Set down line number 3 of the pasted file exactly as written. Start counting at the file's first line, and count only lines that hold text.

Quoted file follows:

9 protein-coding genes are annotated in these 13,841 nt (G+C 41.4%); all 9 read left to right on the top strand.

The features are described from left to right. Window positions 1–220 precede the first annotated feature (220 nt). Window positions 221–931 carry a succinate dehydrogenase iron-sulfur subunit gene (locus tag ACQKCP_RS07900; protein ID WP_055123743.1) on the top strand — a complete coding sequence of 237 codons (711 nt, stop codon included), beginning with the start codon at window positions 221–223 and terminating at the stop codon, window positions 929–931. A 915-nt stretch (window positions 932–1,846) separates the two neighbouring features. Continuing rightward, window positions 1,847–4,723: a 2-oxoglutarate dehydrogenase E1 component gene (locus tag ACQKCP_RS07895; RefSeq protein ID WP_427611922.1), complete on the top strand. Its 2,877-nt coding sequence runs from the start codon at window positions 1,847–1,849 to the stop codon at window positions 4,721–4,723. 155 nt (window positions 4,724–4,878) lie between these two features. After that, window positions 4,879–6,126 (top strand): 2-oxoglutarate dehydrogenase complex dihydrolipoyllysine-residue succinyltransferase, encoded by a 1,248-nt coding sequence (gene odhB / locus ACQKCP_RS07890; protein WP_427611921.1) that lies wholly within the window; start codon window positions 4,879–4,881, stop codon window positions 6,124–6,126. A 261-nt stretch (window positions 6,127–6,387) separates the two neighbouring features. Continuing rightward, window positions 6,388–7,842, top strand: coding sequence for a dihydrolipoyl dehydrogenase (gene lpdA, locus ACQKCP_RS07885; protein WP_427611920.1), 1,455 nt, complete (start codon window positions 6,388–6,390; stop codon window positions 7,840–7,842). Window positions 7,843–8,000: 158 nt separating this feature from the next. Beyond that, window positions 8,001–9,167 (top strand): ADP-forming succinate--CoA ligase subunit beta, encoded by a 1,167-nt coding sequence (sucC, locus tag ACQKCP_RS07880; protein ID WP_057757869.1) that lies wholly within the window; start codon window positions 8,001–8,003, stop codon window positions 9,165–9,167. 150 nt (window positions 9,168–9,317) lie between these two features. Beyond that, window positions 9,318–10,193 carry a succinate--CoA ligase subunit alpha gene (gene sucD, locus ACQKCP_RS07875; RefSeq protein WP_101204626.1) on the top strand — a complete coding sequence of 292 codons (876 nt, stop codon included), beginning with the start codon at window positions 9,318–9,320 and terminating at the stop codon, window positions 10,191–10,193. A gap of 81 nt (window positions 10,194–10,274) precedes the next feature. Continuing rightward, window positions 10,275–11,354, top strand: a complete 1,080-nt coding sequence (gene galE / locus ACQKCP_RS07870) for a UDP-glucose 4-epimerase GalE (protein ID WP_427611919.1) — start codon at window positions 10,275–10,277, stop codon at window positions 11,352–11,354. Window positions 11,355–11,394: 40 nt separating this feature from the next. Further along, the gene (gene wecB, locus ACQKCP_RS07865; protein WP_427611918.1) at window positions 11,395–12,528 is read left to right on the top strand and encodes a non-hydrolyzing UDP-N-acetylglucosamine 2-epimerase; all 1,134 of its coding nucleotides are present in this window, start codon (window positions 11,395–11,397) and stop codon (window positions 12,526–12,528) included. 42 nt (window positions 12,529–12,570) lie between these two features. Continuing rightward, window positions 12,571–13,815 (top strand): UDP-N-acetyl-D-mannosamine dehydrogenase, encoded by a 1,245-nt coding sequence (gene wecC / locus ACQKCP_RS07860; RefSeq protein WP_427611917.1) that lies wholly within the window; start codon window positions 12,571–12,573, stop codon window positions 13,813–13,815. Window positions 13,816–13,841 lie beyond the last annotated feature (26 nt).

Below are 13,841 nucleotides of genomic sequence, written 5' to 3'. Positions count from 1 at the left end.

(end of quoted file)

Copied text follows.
Below are 13,841 nucleotides of genomic sequence, written 5' to 3'. Positions count from 1 at the left end.